Williams v. State

Annotate this Case

783 So. 2d 135 (2000)

Marvin Dewayne WILLIAMS v. STATE.

CR-99-1267.

Court of Criminal Appeals of Alabama.

October 27, 2000.

*136 Paula F. Lampkin, Bessemer, for appellant.

Bill Pryor, atty. gen., and Cedric B. Colvin, asst. atty. gen., for appellee.

BASCHAB, Judge.

The appellant was convicted of two counts of attempted first-degree assault, for which he was sentenced to serve a term of ten years in prison; one count of first-degree assault, for which he was sentenced to serve a term of twenty years in prison; four counts of discharging a firearm into an occupied vehicle, for which he was sentenced to serve a term of ten years in prison; and four counts of reckless endangerment, for which he was sentenced to serve a term of six months in the county jail, but for which his sentence was suspended and he was placed on probation for one year. We dismissed his appeal because he had not made proper financial arrangements, and we issued a certificate of judgment on September 5, 1996. On September 10, 1999, the appellant filed a Rule 32 petition, asserting that he had not appealed his convictions through no fault of his own. The circuit court granted the petition and ordered that the appellant be allowed to file an out-of-time appeal. Thus, this appeal followed.

The State argues that the circuit court did not have jurisdiction to grant the appellant leave to file an out-of-time appeal because the appellant did not timely file his Rule 32 petition. Rule 32.1, Ala. R.Crim.P., provides, in pertinent part:

"Subject to the limitations of Rule 32.2, any defendant who has been convicted of a criminal offense may institute a proceeding in the court of original conviction to secure appropriate relief on the ground that: ". . . . "(f) The petitioner failed to appeal within the prescribed time and that failure was without fault on petitioner's part."

(Emphasis added.) Rule 32.2(c), Ala. R.Crim.P., provides, in pertinent part:

"[T]he court shall not entertain any petition for relief from a conviction or sentence on the grounds specified in Rule 32.1 (a) and (f), unless the petition is filed: (1) In the case of a conviction appealed to the Court of Criminal Appeals, within two (2) years after the issuance of the certificate of judgment by the Court of Criminal Appeals under Rule 41, A.R.App.P...."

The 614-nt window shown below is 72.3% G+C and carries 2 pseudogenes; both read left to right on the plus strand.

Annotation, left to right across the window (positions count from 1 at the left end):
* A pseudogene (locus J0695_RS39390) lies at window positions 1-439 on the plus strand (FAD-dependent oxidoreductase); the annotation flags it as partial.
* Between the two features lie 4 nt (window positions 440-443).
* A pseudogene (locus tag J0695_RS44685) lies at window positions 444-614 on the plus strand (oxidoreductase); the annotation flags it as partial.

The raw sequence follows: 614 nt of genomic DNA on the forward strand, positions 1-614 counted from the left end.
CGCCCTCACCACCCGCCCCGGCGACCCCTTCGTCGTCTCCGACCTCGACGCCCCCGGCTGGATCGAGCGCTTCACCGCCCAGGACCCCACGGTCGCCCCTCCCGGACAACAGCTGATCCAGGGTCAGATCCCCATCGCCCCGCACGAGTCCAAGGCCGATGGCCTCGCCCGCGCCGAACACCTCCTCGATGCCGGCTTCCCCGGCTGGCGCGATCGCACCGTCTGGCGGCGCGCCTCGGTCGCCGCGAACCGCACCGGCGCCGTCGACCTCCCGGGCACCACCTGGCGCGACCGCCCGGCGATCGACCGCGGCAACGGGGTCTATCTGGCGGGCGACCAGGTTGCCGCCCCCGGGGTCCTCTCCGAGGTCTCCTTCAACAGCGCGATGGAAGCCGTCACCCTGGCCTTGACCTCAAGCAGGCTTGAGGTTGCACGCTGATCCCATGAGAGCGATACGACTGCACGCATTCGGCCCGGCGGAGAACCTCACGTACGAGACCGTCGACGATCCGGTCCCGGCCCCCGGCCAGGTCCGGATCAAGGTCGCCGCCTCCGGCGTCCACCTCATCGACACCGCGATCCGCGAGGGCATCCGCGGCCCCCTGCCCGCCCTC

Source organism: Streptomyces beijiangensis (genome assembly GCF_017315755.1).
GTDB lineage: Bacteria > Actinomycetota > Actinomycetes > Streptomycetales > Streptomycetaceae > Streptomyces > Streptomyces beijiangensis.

(Emphasis added.) The State did not file a motion to dismiss asserting that the limitations period applied. However, in Siebert v. State, 778 So. 2d 842, 847 (Ala.Crim. App.1999), cert. denied, 778 So. 2d 857 (Ala. 2000), we stated:

"Siebert argues on appeal that his petition should not be barred by the two-year limitations period in Rule 32.2(c) for the following reasons: ". . . . "2. The State waived this affirmative defense by failing to raise it in its first responsive pleading. ". . . . "Claim 2, asserting that Rule 32.2(c) must be raised as an affirmative defense in the first responsive pleading or it is waived, is without merit.... ". . . . "... [N]otwithstanding the requirement of Rule 32.3 that the State `shall have the burden of pleading any ground of preclusion,' this court has repeatedly stated that `[w]here a simple reading of a petition for post-conviction relief shows that, assuming the allegations of the petition to be true, it is obviously *137 without merit or is precluded, the trial court may summarily dismiss the petition without requiring any response from the state.' Burton v. State, 728 So. 2d 1142, 1148 (Ala.Cr.App.1997) (citing Bishop v. State, 608 So. 2d 345 (Ala. 1992), and Patty v. State, 652 So. 2d 337 (Ala.Cr.App.1994)) (emphasis added). Thus, the trial court could have dismissed the petition on procedural grounds even without any response from the State."

Rule 32.2(c), Ala.R.Crim.P., establishes a limitations period for filing a petition for post-conviction relief on the grounds specified in Rule 32.1(a) and (f), Ala.R.Crim.P., and its language is mandatory. See Hugh Maddox, Alabama Rules of Criminal Procedure ยง 32.2 (3d ed.1999). "The statute of limitations is a jurisdictional matter." Hines v. State, 516 So. 2d 937, 938 (Ala. Crim.App.1987). See also Ex parte Campbell, 784 So. 2d 323 (Ala.2000); Hunt v. State, 642 So. 2d 999 (Ala.Crim.App.1993), aff'd, 642 So. 2d 1060 (Ala.1994). Therefore, the failure to file a Rule 32 petition within the two-year limitations period is a jurisdictional defect that can be noticed at any time and is not waived by the failure of the State to assert it. Any previous holdings to the contrary are hereby expressly overruled. See, e.g., Howard v. State, 616 So. 2d 398 (Ala.Crim.App.1993).

In this case, the appellant filed his Rule 32 petition more than two years after this court issued a certificate of judgment. Therefore, his petition was not timely, and the circuit court did not have jurisdiction to grant him relief pursuant to Rule 32.1(f), Ala.R.Crim.P. Accordingly, we dismiss this appeal.

APPEAL DISMISSED.

LONG, P.J., and McMILLAN, COBB, and FRY, JJ., concur.